Nowadays you'll notice that many descriptions, especially in the more finescale publications, tell you very little about how anything was made and instead focus on the builders inspiration. Apparently we need to understand the motivation behind a model railway more than the dirty hands end of the hobby. I suppose this makes a change from the dreadful fake histories that we used to have imposed on us many years ago.

In an effort to get around the problem I used a method of planning learnt at a course I was sent on by a job several employers ago. They were supposed to be teaching me how to write reports, in fact I learned loads about producing articles (Insert joke about readers wondering if I was paying attention at this point). The trick is to produce a spider diagram starting with a rough title, then spread out to the main topics and finally break these down into sub-sections. Once happy, it's a good idea to do this at work as you can leave it and come back to it occasionally when your mind wanders from employment to something interesting, then take all the stuff in bubbles and try to write a list in some sort of sensible order. Then all that is required is to fill in the bits between the lines and voila - a beautifully written article.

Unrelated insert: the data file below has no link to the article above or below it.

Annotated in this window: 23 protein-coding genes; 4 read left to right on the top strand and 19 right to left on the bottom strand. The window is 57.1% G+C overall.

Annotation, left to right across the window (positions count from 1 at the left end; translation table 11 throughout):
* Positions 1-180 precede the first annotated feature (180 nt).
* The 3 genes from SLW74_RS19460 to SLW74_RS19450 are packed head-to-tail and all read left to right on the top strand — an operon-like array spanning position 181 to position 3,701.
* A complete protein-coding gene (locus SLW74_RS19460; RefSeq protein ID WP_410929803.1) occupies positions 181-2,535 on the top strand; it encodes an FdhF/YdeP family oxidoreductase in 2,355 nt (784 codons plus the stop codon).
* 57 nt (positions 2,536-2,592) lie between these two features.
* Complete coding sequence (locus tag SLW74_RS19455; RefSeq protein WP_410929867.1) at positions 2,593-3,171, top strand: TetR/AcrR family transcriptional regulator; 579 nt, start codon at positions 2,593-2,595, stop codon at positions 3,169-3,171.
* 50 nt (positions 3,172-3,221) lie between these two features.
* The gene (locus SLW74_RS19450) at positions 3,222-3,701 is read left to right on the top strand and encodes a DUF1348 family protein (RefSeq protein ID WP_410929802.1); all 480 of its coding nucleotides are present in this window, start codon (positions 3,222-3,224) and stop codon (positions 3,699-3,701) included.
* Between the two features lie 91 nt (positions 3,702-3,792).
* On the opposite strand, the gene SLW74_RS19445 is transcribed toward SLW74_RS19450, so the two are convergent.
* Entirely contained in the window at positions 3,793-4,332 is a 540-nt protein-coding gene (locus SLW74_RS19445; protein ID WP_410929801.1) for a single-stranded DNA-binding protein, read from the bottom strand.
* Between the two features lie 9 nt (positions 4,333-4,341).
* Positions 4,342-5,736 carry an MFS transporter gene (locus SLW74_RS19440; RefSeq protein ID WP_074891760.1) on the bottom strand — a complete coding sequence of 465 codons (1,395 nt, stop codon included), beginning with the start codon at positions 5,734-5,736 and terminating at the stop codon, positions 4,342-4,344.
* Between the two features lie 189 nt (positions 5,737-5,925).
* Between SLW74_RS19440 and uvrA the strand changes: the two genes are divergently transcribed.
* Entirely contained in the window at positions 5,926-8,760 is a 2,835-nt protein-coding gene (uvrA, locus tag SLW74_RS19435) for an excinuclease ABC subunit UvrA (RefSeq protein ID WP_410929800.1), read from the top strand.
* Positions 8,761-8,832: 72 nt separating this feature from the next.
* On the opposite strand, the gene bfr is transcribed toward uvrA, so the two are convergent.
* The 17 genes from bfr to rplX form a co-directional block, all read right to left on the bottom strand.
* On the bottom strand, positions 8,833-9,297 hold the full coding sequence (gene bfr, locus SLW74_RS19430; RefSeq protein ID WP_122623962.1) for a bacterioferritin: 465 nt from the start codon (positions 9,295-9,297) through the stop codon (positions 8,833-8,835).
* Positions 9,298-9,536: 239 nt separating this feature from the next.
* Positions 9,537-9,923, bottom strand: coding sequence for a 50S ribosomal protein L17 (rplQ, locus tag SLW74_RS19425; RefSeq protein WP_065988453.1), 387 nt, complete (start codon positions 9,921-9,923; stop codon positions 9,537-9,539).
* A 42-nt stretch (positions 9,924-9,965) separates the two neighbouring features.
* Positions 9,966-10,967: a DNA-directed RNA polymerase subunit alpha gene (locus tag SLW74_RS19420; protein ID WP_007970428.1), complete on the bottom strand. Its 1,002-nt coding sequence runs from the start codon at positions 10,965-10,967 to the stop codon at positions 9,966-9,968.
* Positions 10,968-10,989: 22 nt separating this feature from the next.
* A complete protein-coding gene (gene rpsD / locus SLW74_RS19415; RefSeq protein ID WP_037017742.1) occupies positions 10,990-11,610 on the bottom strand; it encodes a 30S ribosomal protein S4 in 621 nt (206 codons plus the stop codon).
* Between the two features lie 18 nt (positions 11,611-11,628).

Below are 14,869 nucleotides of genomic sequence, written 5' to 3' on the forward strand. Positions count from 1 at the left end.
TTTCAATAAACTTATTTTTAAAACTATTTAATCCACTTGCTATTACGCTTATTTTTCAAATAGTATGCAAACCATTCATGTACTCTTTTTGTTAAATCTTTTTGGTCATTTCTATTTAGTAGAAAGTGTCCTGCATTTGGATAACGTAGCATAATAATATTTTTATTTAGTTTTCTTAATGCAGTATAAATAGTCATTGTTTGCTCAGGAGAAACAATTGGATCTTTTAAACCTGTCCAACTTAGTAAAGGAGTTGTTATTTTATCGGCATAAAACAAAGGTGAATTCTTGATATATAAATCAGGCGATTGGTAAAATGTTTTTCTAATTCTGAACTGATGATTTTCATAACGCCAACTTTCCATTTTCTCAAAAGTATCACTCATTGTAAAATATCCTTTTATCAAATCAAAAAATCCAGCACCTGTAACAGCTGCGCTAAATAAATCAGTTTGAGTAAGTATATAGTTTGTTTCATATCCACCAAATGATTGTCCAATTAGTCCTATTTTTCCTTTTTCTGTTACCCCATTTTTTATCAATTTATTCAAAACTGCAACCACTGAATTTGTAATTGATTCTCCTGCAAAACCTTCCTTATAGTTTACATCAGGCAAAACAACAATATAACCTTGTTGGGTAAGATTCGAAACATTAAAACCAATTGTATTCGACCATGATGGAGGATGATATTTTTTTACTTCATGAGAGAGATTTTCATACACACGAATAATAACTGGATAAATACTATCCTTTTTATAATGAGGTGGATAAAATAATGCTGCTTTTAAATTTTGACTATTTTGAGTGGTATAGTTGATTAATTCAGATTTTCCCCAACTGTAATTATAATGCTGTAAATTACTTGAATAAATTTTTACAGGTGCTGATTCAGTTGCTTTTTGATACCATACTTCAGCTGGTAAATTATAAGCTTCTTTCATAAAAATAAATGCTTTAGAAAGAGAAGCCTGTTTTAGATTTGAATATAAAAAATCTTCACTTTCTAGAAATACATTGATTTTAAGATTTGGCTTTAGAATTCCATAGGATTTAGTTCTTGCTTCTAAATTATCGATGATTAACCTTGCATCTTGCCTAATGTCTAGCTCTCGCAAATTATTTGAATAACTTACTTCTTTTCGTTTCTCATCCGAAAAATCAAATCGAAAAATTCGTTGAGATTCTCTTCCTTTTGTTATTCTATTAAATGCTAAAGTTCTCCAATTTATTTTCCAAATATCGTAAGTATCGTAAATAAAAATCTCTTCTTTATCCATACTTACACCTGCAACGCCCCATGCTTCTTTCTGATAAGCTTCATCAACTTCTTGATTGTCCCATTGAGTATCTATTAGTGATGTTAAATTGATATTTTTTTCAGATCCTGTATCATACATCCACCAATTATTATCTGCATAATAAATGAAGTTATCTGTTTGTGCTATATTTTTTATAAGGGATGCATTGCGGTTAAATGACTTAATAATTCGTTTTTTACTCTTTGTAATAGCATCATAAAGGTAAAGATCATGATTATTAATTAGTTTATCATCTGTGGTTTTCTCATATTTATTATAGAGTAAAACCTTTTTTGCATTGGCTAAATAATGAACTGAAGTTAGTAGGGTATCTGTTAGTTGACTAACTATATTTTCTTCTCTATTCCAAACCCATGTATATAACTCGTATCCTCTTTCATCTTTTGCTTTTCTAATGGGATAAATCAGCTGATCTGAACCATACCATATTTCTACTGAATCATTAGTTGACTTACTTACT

Incidentally, what IS the usual method of building baseboards ?

Saturday, October 09, 2010

Huts in Hornby Magazine

A real departure for Parkers Guide in this months Hornby Magazine - I'm eshewing rolling stock for model buildings.

The column covers very basic plastic kit construction and to do this I've built a Wills Platelayers hut and a CooperCraft weighbridge. The piece isn't really about the buildings, it's another attempt to persuade anyone who is thinking "I can't make things" that they really can. After all, surely there can't be much simpler a project than a plastic kit hut can there ?

Hornby Magazine forum for this issue

Friday, October 08, 2010

Hellingly Hospital Railway in Model Rail

Back in May, Chris Nevard came over and took some photos of my model of the Hellingly Hospital Railway. The results can be seen in issue 149 of the magazine which should be in the shops when you read this (well, if you are reading it in October 2010 anyway - if not you'll need a back number). I've even made the front cover !

All this reminded me that I really should do something about the Hospital Railway Website. It's now been brought up to date with a few new pictures and a completely new (OK, copied from the Flockburgh site) design.